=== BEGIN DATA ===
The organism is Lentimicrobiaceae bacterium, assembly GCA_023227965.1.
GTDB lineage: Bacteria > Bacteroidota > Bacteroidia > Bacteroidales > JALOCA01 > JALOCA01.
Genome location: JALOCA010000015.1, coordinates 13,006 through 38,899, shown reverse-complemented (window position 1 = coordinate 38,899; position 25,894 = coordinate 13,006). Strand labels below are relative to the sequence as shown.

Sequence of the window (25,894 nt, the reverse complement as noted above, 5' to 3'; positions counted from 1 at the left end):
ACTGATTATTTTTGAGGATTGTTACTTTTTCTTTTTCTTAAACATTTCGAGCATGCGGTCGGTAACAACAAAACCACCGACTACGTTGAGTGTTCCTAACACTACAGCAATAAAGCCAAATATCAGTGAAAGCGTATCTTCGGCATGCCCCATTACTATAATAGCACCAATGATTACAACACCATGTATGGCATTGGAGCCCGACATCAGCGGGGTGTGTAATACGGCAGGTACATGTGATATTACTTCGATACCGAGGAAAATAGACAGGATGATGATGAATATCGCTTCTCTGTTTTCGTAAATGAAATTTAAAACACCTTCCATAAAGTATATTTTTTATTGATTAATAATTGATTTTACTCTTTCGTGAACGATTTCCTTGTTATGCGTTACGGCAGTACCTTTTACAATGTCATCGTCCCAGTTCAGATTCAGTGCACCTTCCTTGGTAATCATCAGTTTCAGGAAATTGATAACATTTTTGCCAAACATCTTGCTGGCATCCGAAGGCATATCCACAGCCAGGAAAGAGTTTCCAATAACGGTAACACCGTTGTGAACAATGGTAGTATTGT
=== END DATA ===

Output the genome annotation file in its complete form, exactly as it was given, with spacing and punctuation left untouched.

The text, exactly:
The organism is Lentimicrobiaceae bacterium, assembly GCA_023227965.1.
GTDB lineage: Bacteria > Bacteroidota > Bacteroidia > Bacteroidales > JALOCA01 > JALOCA01.
Genome location: JALOCA010000015.1, coordinates 13,006 through 38,899, shown reverse-complemented (window position 1 = coordinate 38,899; position 25,894 = coordinate 13,006). Strand labels below are relative to the sequence as shown.

Sequence of the window (25,894 nt, the reverse complement as noted above, 5' to 3'; positions counted from 1 at the left end):
ACTGATTATTTTTGAGGATTGTTACTTTTTCTTTTTCTTAAACATTTCGAGCATGCGGTCGGTAACAACAAAACCACCGACTACGTTGAGTGTTCCTAACACTACAGCAATAAAGCCAAATATCAGTGAAAGCGTATCTTCGGCATGCCCCATTACTATAATAGCACCAATGATTACAACACCATGTATGGCATTGGAGCCCGACATCAGCGGGGTGTGTAATACGGCAGGTACATGTGATATTACTTCGATACCGAGGAAAATAGACAGGATGATGATGAATATCGCTTCTCTGTTTTCGTAAATGAAATTTAAAACACCTTCCATAAAGTATATTTTTTATTGATTAATAATTGATTTTACTCTTTCGTGAACGATTTCCTTGTTATGCGTTACGGCAGTACCTTTTACAATGTCATCGTCCCAGTTCAGATTCAGTGCACCTTCCTTGGTAATCATCAGTTTCAGGAAATTGATAACATTTTTGCCAAACATCTTGCTGGCATCCGAAGGCATATCCACAGCCAGGAAAGAGTTTCCAATAACGGTAACACCGTTGTGAACAATGGTAGTATTGT